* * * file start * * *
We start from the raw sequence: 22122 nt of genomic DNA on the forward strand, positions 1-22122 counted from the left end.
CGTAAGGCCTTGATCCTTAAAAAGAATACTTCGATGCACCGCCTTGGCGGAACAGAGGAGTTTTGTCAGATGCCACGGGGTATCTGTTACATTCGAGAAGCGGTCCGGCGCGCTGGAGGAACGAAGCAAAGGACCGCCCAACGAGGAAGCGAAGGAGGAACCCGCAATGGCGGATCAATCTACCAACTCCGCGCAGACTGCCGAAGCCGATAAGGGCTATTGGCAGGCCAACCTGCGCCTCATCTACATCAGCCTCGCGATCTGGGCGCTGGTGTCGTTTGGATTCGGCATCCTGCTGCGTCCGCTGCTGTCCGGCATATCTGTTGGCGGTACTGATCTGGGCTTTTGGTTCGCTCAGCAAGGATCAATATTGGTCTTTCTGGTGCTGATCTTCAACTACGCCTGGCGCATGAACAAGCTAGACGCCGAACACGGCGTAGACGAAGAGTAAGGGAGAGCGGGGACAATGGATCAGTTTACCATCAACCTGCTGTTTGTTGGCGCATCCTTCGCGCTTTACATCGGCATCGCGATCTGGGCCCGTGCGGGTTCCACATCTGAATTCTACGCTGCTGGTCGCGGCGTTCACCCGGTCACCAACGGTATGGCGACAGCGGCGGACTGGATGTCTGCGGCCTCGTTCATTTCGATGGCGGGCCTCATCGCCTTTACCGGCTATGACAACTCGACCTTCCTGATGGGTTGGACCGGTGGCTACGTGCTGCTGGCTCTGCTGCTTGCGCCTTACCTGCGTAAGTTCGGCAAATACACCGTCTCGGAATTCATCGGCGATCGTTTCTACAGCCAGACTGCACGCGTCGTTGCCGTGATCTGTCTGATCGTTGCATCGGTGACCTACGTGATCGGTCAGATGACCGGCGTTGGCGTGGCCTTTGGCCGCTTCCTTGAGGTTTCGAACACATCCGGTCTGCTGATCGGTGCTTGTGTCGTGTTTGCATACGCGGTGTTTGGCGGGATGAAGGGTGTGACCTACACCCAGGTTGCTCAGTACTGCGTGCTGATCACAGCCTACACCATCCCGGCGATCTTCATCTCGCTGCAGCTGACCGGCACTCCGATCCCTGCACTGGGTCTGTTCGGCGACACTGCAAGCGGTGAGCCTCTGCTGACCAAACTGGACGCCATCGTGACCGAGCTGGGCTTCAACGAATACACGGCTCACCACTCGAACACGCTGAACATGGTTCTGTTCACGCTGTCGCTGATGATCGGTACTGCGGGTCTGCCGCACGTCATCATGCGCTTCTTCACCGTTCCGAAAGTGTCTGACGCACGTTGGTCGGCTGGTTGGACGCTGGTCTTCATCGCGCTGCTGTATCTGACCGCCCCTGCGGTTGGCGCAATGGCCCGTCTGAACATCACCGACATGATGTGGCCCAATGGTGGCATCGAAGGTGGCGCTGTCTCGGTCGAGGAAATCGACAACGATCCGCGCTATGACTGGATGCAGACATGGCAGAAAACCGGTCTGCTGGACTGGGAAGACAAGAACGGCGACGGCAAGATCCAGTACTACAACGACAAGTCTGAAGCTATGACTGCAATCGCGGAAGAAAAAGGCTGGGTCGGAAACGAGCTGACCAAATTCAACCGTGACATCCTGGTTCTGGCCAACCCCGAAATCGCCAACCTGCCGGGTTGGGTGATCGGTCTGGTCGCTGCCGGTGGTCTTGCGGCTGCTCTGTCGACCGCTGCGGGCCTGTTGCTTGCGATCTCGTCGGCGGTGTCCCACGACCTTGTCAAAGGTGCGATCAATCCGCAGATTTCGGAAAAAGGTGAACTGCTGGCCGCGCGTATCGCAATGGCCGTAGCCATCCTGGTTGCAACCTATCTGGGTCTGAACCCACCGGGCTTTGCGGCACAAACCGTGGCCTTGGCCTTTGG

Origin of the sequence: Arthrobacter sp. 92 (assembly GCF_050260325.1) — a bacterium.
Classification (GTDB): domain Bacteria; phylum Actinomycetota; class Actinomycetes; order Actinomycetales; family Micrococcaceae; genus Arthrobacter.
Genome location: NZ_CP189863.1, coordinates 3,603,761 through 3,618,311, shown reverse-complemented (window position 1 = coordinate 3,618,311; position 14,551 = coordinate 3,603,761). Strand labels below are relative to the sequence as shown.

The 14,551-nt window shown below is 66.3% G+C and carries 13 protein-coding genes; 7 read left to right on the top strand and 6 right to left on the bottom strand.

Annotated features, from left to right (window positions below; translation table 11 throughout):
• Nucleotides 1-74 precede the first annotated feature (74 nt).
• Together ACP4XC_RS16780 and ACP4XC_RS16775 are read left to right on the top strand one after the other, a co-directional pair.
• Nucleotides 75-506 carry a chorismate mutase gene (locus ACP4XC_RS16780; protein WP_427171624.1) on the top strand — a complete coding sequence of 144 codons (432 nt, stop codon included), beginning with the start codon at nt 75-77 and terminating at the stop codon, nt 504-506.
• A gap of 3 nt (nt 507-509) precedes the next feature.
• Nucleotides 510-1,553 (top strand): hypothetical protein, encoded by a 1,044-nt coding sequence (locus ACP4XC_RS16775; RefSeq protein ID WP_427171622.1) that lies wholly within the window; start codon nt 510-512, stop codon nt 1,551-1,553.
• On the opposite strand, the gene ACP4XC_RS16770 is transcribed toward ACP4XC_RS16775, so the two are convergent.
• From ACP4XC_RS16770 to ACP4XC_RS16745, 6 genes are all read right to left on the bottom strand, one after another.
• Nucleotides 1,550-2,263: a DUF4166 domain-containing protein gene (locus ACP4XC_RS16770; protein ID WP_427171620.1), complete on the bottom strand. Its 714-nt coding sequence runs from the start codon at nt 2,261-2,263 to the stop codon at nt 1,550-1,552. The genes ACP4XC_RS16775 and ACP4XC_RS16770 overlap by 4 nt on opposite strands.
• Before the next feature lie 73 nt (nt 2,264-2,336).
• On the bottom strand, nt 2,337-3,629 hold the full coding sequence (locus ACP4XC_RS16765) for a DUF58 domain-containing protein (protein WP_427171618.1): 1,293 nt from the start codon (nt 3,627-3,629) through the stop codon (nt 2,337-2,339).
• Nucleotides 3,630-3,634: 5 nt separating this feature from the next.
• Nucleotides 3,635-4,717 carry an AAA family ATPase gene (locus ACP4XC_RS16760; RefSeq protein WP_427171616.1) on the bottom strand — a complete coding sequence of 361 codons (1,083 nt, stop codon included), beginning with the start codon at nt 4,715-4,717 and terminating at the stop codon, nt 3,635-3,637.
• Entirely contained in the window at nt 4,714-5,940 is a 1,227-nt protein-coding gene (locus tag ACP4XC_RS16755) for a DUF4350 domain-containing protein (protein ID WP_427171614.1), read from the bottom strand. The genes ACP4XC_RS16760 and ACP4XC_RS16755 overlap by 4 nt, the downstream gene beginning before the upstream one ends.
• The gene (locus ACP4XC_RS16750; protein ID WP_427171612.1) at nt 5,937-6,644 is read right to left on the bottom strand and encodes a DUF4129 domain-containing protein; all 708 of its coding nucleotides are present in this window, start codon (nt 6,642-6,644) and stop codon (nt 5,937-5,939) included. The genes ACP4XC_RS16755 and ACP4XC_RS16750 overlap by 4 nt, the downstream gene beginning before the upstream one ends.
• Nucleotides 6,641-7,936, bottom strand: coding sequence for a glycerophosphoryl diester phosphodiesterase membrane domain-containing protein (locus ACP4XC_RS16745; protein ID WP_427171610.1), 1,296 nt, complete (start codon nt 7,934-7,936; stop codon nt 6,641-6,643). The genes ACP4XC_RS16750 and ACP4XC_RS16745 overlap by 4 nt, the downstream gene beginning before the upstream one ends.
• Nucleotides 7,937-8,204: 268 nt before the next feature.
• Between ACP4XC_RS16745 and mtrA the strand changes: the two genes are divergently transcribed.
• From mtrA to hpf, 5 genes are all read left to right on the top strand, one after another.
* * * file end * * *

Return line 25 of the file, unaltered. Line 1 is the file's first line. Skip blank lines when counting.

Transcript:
• From mtrA to hpf, 5 genes are all read left to right on the top strand, one after another.